Security has always been a headache for businesses, and it continues to be a problem in modern times. Online file sharing and can go a long way to reduce the security loopholes that exist in organizations. Since all your company’s files are stored in one place, it reduces the chances that careless employees can leak sensitive files to the wrong hands. The fact is that not all online file storage and sharing platforms provide the same level of security. Many cloud storage solutions like Dropbox have been victims of cyber-attacks. This is why you must choose a trusted platform like FileCloud.

At FileCloud, we understand the importance of security, so we provide full protection for your files. This includes encrypting your files in storage and during transit, scanning files to detect ransomware, and allowing you to integrate FileCloud with any enterprise anti-virus solution. You can also restore accidentally deleted files, restrict access to some files, and remotely wipe any company data from a device that is lost.

Managing Projects

Online file sharing and collaboration makes it easier than ever to manage projects. Since all your company files are stored in one place, you can check on the progress of your team and help them along. Also, you can instantly communicate with members of the team. All this means that your company can consistently meet deadlines – even if you are working remotely.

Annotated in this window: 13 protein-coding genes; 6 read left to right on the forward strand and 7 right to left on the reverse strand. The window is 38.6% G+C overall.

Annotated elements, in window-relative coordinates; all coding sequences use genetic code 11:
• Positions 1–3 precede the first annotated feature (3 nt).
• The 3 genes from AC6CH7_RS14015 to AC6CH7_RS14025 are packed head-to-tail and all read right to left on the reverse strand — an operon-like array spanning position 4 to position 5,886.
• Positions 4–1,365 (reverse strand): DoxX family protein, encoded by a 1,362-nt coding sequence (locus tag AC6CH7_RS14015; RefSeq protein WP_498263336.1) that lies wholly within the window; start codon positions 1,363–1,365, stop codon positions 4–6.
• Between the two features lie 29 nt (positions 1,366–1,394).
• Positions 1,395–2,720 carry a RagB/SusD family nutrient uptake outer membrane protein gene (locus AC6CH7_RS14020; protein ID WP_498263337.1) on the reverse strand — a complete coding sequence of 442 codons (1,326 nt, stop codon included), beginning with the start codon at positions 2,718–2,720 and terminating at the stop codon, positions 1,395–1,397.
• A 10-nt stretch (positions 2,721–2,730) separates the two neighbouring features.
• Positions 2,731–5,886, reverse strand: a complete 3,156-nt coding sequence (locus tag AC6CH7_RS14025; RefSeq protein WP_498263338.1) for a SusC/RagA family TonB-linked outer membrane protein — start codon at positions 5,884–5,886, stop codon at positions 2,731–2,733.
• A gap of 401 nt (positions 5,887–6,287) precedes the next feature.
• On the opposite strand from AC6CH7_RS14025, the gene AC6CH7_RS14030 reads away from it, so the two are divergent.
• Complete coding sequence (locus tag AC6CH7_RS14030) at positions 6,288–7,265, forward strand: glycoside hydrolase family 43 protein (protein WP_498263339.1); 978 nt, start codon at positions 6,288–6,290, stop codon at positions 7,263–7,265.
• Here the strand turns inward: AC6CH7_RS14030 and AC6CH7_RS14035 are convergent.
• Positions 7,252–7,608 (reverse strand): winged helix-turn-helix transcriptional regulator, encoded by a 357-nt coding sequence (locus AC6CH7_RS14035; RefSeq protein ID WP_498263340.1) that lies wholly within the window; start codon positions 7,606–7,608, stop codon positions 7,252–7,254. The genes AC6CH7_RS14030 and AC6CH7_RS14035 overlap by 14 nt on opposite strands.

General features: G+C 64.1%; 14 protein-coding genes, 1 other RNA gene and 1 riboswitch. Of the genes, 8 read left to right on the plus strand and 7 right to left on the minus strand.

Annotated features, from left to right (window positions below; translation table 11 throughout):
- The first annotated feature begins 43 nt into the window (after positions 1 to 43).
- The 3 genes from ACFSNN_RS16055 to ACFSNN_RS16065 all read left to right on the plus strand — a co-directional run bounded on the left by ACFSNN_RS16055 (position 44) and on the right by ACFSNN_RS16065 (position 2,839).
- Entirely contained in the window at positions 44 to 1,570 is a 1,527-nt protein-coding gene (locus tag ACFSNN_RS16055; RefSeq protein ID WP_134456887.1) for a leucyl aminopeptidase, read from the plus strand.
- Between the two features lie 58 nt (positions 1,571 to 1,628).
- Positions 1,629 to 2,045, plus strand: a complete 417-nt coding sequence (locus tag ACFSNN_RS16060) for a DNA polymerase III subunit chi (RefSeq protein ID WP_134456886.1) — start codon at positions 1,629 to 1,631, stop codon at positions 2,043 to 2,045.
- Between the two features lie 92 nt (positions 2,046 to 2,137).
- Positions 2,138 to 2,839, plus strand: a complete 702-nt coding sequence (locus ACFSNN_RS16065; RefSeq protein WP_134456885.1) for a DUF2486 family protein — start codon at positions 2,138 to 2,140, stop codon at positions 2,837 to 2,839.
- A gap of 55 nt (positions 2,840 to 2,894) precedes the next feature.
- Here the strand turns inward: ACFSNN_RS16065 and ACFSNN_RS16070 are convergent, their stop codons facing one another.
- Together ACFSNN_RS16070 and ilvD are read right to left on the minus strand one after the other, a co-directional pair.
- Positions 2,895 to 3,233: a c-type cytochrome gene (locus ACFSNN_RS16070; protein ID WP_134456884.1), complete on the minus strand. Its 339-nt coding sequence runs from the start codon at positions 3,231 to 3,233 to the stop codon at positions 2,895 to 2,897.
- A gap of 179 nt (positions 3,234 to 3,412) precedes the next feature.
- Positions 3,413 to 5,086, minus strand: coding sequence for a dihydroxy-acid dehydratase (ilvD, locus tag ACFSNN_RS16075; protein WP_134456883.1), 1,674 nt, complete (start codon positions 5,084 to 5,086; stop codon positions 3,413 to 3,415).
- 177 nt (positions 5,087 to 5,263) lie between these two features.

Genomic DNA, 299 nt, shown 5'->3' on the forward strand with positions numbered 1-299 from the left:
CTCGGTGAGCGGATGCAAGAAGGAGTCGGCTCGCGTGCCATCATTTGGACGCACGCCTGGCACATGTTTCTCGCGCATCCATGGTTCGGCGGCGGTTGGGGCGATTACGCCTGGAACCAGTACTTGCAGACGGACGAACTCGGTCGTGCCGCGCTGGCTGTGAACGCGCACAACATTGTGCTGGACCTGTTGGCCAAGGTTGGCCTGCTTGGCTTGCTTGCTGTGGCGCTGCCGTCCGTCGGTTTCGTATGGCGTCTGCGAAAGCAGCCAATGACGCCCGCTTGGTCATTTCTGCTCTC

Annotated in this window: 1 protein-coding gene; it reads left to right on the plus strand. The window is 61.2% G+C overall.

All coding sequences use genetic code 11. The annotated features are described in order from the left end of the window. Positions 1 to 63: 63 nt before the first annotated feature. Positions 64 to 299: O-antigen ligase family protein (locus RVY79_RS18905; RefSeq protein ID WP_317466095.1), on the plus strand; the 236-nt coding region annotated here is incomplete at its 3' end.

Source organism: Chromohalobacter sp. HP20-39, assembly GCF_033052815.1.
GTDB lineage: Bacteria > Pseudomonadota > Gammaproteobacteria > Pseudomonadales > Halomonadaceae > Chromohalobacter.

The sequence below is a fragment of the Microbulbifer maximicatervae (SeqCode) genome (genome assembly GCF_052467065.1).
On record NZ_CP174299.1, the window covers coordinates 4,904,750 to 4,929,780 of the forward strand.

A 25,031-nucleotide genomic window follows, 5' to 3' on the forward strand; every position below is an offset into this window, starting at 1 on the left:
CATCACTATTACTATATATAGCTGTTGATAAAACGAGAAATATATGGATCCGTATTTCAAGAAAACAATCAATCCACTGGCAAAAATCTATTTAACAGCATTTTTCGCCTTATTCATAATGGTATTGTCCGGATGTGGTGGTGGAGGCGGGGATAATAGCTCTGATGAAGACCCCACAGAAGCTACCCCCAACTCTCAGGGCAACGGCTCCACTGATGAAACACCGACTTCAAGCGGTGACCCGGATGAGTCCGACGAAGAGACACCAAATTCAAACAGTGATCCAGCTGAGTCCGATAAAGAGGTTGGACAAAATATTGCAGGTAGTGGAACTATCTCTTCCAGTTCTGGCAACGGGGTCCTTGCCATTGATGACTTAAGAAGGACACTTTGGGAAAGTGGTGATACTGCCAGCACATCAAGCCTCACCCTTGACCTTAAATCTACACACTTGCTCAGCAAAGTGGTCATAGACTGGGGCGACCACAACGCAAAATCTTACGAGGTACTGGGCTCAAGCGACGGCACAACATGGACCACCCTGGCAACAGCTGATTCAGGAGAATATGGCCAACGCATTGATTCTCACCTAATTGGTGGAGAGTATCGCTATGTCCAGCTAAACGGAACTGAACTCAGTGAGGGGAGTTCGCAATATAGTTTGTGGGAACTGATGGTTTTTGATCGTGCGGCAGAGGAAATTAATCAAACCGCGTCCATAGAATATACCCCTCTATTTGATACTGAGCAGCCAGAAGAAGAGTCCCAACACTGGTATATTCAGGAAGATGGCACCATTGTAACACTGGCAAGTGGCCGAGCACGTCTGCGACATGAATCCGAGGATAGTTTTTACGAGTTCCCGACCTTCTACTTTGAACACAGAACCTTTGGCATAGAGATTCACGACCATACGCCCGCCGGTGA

FileCloud provides everything you need to organize your workers and ensure projects get completed on-time. You can check on who worked on each file, what changes the person made to the file, and even the type of device used and the location of the person. With FileCloud, you never have to get behind on deadlines and disappoint your clients.

No Hassle during Auditing

Managers often dread auditing because it involves having to search for documents. However, with online file storage and sharing, you do not have to worry about that since there is a trail of each document. What’s more, since all your company files are stored in one place, accessing them is straightforward.